National shortage of first-class candidates means schools are paying headhunters
A top-performing school offered a pound;40,000 signing-on bonus to a new headteacher after struggling to recruit for more than a year. So critical is the shortage of headteachers that some are being wooed with five-figure golden hellos and six-figure salaries.
The difficulties of Fortismere school in Muswell Hill, Haringey, north London,Jmake it clear thatJthe national shortage of heads is affecting successful as well as challenging schools. Heads may be reluctant to take on high-performing schools because they are more likely to slip back than to improve.
Fortismere offered pound;40,000 to Aydin Onac, a prizewinning pianist,Jto lure him from Tewkesbury school in Gloucestershire where he had been head for three years. The school's governorsJalso paid headhunters pound;10,000 to find Mr Onac.
Headhunters are also being paid up to pound;40,000 to fill posts in some secondaries. The Specialist Schools and Academies Trust has sought professional help to find principals for academies. And last year governors at David Young community academy in Leeds paid headhunters pound;40,000 to find a head.
Professor John Howson, a specialist in teacher recruitment, said luring top quality headteachers came at a price, especially if they had to face London house prices.
"There is a market price in education, as there is in other professions,"
he said. "I have heard of other golden hellos being paid, but not of this size. Being a high-performing school brings its own problems because they are looking for a proven track record."
Haringey council wrote toJFortismere's governors querying the size of the payment. The golden hello was revealed in a letter from Sharon Shoesmith, the director of children's services, to Jane Farrell, the chair of governors.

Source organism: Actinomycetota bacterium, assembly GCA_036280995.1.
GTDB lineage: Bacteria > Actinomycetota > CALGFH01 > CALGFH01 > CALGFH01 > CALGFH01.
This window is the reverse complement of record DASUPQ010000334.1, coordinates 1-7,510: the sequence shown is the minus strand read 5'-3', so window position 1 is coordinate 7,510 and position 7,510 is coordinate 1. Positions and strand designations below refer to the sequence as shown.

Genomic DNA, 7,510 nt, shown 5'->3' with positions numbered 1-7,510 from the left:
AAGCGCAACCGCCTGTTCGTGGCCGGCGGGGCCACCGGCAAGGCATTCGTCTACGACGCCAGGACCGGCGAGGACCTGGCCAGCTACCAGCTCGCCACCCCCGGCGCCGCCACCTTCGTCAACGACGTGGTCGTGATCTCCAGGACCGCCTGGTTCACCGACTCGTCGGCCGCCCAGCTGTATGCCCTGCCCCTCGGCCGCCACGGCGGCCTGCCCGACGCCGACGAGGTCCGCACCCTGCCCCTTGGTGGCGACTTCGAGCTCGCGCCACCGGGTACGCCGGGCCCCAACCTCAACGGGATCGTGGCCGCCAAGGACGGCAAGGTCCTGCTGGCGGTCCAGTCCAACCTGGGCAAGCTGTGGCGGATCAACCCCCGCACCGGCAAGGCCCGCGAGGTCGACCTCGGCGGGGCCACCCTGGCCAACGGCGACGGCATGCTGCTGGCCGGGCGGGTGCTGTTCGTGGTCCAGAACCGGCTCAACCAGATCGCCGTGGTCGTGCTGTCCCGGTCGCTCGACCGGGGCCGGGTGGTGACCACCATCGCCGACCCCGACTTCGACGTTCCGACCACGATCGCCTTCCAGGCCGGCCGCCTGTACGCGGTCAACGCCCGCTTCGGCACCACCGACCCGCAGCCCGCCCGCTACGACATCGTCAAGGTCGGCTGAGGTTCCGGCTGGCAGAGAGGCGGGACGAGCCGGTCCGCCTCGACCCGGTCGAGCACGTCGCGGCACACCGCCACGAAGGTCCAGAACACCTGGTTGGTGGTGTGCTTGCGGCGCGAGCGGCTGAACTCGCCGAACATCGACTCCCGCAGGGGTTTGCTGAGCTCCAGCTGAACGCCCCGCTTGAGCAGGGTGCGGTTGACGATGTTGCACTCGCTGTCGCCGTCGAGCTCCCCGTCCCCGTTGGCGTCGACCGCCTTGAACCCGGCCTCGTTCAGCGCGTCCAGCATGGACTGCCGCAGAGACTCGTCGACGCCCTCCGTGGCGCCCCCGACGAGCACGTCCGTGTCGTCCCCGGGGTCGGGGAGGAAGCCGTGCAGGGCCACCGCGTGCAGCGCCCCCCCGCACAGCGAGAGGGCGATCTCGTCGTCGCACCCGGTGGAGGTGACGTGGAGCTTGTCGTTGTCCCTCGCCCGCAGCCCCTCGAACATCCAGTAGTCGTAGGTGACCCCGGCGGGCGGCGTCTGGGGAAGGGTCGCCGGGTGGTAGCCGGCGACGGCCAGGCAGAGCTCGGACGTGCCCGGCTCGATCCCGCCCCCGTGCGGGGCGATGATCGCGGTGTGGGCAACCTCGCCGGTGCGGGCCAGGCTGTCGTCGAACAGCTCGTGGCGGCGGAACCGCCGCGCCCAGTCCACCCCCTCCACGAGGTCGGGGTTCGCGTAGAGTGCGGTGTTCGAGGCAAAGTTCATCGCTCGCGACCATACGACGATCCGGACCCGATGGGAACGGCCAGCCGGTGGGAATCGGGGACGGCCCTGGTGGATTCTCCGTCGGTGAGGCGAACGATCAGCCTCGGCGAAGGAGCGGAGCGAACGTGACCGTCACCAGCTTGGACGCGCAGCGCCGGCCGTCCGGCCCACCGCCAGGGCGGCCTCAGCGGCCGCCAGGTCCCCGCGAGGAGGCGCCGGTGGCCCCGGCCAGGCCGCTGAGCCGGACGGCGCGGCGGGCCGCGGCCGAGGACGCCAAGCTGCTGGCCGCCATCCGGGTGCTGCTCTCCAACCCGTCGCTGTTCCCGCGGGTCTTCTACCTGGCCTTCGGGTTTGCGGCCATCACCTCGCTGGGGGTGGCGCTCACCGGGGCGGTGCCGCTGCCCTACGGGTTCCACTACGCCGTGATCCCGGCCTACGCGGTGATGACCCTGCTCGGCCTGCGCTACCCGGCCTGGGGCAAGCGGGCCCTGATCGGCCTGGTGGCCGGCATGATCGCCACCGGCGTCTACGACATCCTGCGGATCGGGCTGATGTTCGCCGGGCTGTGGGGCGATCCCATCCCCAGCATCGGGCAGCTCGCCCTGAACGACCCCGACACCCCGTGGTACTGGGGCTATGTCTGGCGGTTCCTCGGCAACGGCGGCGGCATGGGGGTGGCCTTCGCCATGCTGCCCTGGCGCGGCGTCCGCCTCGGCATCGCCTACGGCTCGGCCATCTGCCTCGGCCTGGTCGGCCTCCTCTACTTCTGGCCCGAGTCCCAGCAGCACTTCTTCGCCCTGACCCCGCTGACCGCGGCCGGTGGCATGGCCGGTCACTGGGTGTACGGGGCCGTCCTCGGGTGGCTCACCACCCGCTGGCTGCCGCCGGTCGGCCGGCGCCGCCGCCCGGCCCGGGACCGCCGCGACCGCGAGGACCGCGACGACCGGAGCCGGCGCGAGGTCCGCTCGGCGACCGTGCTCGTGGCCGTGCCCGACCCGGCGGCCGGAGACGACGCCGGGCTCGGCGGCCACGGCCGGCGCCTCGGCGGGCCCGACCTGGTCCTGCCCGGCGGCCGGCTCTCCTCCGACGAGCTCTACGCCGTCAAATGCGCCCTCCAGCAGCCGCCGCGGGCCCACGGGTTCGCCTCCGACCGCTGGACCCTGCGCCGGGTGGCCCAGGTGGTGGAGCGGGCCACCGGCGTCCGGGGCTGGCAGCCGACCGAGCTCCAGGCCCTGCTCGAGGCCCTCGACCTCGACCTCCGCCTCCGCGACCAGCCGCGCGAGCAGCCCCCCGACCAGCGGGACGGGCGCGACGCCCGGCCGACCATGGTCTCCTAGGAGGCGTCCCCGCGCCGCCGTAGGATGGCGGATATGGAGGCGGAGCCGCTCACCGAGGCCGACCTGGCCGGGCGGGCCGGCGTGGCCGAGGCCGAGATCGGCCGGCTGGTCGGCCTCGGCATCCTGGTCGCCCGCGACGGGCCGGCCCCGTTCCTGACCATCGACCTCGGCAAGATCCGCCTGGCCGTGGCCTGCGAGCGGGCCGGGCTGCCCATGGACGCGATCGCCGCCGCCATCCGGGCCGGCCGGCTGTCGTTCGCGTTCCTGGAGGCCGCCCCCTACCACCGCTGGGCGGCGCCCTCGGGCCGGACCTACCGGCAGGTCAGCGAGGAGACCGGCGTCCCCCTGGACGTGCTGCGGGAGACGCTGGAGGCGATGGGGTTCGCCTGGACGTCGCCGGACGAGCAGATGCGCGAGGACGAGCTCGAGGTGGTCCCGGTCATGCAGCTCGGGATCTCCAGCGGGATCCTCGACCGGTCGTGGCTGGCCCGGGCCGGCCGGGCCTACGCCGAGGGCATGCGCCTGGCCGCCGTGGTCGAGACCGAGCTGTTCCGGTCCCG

It read: "I would ask you to consider seriously whether you believe a payment of this magnitude is proper use of public money in accordance with your responsibilities. I have to say that I do not and, should you decide to proceed, this has to be in the knowledge that it is against my advice."
Mrs Farrell refused to confirm the amount paid to Mr Onac, but said it had exceeded the pound;8,000 tax-free relocation limit. Mr Onac who started at Fortismere last Easter, declined to comment.
"It is common for schools to offer a package to attract the right candidates," said Mrs Farrell. "We lost another candidate because the offer was not enough."
Fortismere parents complained that Mr Onac's golden hello had forced cuts in the school's special needs budget, but Mrs Farrell denied this.
The governors' offer was supported by the Association of School and College Leaders. Its general secretary, John Dunford, said: "Money cannot be spent in a more important way than to recruit a headteacher. It is legitimate because it is in the interests of the children."